College of Agriculture, Forestry and Life Sciences; Public Service and Agriculture

Clemson using coastal research tower to study carbon and water cycling in pine forests

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A Clemson University team is using a 120-foot research tower located deep within a forest in the Lowcountry to study carbon and water cycling in longleaf pines and what benefits longleaf forests contribute to the environment.

In partnership with The Nature Conservancy (TNC), Tom O’Halloran, Marzieh Motallebi and Bo Song’s research aims to provide new valuable data and landowner options to contribute to the decade-long effort to restore longleaf across the historic range. This project is supported by a grant from the National Fish and Wildlife Foundation (NFWF) and funding from International Paper.

“To start, it’s really just to answer those basic questions: How does a longleaf pine forest sequester carbon? How does it cycle water? And TNC is interested in that because they’re working on natural climate solutions and interested in carbon sequestration projects — using forests to take carbon out of the atmosphere — and so they really wanted to study the dynamics of that system,” O’Halloran said.

Prescribed fire burns near research tower.
A prescribed fire burns around a 120-foot research tower located on Hobcaw Barony, the site of Clemson University’s Belle W. Baruch Institute of Coastal Ecology and Forest Science near Georgetown, S.C.

O’Halloran, an assistant professor in Clemson’s Forestry and Environmental Conservation Department, has made it his mission to decipher the rhythmic, cyclical “conversations” between the land surface and the atmosphere of our world to better understand how and why they are connected. He climbs into the sky on four towers scattered around the Lowcountry to listen. These days, he also treks to the quietest, most isolated parts of the wetlands, towing a customized trailer full of cutting-edge equipment to eavesdrop.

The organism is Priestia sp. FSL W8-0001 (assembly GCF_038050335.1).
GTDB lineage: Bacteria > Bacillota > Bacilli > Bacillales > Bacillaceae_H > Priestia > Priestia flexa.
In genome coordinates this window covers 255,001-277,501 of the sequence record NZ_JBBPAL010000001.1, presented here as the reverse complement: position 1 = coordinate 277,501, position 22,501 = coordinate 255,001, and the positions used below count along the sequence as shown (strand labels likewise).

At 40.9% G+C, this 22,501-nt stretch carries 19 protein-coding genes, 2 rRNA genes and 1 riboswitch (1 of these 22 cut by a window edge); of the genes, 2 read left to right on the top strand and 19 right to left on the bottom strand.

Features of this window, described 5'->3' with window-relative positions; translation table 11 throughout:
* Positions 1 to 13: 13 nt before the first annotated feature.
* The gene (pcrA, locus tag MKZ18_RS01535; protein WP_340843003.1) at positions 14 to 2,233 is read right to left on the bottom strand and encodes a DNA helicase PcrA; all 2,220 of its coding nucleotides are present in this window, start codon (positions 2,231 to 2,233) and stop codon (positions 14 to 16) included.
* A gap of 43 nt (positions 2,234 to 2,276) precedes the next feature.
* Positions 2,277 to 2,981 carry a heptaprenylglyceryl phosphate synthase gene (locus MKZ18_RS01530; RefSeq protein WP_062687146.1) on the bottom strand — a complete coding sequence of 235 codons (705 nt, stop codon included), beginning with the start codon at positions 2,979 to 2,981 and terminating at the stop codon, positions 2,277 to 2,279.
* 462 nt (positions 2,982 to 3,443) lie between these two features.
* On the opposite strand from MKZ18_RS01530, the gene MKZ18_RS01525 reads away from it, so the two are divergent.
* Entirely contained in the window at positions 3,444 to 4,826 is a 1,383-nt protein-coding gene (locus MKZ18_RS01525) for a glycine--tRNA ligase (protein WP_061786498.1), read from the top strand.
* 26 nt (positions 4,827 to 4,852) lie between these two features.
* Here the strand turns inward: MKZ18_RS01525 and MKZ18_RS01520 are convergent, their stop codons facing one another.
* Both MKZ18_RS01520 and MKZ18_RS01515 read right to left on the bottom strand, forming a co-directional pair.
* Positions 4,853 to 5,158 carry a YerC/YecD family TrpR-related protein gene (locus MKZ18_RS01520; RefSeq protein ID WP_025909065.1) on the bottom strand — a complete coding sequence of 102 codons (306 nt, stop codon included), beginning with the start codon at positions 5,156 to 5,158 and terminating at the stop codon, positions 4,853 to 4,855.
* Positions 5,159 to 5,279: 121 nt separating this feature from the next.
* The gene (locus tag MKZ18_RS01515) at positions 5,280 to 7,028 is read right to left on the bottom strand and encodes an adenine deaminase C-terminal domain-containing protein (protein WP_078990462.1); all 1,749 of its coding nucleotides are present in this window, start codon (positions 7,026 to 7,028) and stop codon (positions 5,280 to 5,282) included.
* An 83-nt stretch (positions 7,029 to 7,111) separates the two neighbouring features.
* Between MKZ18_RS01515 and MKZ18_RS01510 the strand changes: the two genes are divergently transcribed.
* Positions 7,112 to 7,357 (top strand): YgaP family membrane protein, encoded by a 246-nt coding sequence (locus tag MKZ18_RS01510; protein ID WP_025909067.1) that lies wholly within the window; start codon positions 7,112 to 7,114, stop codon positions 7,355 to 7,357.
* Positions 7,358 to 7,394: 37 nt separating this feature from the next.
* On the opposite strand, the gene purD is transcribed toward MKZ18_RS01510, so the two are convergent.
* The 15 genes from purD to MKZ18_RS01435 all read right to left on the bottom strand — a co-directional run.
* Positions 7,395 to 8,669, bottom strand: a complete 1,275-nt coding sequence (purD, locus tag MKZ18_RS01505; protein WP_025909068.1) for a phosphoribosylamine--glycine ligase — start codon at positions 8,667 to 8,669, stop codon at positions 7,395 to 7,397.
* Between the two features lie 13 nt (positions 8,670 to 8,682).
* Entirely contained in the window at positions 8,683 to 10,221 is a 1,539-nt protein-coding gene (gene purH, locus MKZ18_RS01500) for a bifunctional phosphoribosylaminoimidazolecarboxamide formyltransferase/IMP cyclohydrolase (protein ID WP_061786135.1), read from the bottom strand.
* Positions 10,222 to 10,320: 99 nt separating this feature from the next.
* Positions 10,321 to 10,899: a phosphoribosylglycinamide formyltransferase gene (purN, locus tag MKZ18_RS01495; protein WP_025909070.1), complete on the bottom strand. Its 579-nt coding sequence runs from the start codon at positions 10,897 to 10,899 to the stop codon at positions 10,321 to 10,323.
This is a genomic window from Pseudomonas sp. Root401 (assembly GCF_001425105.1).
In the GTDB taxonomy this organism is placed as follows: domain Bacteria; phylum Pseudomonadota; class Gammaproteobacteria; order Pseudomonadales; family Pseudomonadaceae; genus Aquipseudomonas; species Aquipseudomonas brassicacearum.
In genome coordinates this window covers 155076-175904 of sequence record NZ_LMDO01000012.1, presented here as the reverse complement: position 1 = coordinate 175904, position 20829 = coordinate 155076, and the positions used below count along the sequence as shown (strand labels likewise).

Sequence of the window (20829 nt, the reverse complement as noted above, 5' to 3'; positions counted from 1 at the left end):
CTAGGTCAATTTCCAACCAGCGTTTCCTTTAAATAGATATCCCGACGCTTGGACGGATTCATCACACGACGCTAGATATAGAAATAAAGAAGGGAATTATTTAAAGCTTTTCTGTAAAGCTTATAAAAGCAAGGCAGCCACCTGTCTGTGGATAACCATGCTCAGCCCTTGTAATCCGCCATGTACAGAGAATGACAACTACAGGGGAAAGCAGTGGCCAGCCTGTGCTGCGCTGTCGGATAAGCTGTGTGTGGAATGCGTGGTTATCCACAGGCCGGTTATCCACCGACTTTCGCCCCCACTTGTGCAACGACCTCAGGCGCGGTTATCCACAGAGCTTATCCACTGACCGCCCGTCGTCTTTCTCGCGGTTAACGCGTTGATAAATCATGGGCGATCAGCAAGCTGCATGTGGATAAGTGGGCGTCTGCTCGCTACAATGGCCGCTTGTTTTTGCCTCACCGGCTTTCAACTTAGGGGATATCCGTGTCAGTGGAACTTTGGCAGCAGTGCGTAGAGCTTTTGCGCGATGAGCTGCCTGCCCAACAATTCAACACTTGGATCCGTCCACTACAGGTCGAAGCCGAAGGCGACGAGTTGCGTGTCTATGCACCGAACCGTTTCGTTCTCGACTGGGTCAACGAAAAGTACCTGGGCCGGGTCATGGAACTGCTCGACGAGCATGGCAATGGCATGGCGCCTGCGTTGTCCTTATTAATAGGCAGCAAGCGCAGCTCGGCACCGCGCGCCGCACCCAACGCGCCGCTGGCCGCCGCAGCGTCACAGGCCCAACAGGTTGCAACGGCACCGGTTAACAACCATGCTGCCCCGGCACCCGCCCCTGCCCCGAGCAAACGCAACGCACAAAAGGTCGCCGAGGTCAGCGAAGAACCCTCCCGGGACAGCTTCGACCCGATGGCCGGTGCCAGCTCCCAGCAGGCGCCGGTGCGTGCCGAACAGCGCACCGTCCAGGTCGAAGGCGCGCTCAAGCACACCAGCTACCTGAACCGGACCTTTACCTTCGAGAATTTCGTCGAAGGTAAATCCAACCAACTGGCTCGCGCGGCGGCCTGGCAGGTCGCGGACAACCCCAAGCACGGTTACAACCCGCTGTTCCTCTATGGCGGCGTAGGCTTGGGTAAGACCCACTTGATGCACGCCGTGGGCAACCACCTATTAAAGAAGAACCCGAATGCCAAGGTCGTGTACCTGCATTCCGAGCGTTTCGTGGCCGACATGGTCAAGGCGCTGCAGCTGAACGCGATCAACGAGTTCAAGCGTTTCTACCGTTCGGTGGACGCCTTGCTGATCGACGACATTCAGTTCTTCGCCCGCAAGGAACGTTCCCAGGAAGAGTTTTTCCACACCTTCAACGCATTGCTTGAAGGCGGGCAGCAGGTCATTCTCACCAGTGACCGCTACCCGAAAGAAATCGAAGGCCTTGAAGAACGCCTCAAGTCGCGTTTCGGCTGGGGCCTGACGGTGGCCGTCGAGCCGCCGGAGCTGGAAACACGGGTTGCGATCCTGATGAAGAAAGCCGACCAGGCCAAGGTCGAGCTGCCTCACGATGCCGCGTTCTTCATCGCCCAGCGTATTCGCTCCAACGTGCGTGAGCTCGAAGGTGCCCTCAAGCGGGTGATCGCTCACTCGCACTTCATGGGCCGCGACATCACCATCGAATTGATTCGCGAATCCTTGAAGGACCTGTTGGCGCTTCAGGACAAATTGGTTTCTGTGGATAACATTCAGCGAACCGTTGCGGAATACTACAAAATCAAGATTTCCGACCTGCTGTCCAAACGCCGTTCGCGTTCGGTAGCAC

The research will be conducted on Hobcaw Barony property — a 16,000-acre research reserve owned by the Belle W. Baruch Foundation and located on the coast near Georgetown, S.C., where Clemson maintains its Baruch Institute of Coastal Ecology and Forest Science (BICEFS). BICEFS is one of six Clemson Research and Education Centers located throughout the state. 

“The Baruch Foundation and TNC are doing a great job managing these forests with prescribed fire,” O’Halloran said. “That has created a wonderful research opportunity for us right in our backyard.”

O’Halloran already has used his tower to collect about three years of data on carbon and water sequestration from the longleaf forest; now, following a recent burn, the measurements will continue to study the effects of the prescribed burn on the forest.

NFWF and TNC support the restoration of longleaf pine forests because these efforts benefit many native species — including the iconic red-cockaded woodpecker — that call those forests home, according to O’Halloran

The pilot project will utilize measurements of the rate of ecosystem carbon sequestration in a newly restored longleaf pine plantation and mature longleaf habitat to gain a better understanding of the connection with longleaf habitat components and carbon sequestration.   This new data in conjunction with existing studies will be reviewed and used to inform landowners and partners.

In a project funded by the S.C. Natural Resources Conservation Service, Motallebi, Song and doctoral student Lucas Clay studied how various forest management practices can change carbon stocks by looking at various forest types in different locations in South Carolina.

A prescribed burn smolders on Hobcaw Barony.